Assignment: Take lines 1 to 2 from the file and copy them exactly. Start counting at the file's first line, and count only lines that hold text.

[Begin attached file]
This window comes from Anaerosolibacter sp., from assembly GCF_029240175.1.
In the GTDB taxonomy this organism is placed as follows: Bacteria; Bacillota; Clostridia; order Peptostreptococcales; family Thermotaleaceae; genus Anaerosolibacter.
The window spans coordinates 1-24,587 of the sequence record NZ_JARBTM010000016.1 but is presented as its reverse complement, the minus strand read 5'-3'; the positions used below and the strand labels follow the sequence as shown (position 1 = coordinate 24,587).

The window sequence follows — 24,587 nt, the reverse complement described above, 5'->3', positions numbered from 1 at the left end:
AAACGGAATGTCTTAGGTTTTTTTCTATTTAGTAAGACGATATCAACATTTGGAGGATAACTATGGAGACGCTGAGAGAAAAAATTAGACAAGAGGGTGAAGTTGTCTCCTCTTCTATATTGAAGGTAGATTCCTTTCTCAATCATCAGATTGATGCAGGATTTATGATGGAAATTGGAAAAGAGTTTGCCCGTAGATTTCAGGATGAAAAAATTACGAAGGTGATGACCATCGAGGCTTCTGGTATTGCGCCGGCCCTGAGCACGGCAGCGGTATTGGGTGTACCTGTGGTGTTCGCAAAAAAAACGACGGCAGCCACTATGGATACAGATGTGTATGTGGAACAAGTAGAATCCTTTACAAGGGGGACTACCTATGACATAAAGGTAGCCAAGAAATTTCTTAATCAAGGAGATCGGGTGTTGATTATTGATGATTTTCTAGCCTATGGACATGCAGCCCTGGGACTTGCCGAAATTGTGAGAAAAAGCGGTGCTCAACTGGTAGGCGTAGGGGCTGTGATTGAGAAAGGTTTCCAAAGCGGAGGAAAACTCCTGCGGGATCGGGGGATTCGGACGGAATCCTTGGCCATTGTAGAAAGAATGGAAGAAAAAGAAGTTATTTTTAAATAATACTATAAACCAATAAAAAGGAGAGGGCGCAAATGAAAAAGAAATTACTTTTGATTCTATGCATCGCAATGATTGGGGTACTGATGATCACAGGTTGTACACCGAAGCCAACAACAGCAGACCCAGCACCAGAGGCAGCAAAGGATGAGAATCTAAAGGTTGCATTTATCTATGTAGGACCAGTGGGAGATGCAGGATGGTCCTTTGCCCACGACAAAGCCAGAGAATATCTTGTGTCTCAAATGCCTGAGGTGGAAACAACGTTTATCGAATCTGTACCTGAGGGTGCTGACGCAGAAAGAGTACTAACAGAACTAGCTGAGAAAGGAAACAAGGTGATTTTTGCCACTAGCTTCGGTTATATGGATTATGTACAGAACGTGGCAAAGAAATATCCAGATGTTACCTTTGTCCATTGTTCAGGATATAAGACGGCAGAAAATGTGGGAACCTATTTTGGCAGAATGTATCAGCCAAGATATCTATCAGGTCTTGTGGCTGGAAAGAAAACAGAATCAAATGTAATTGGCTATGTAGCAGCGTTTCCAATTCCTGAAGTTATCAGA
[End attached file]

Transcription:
This window comes from Anaerosolibacter sp., from assembly GCF_029240175.1.
In the GTDB taxonomy this organism is placed as follows: Bacteria; Bacillota; Clostridia; order Peptostreptococcales; family Thermotaleaceae; genus Anaerosolibacter.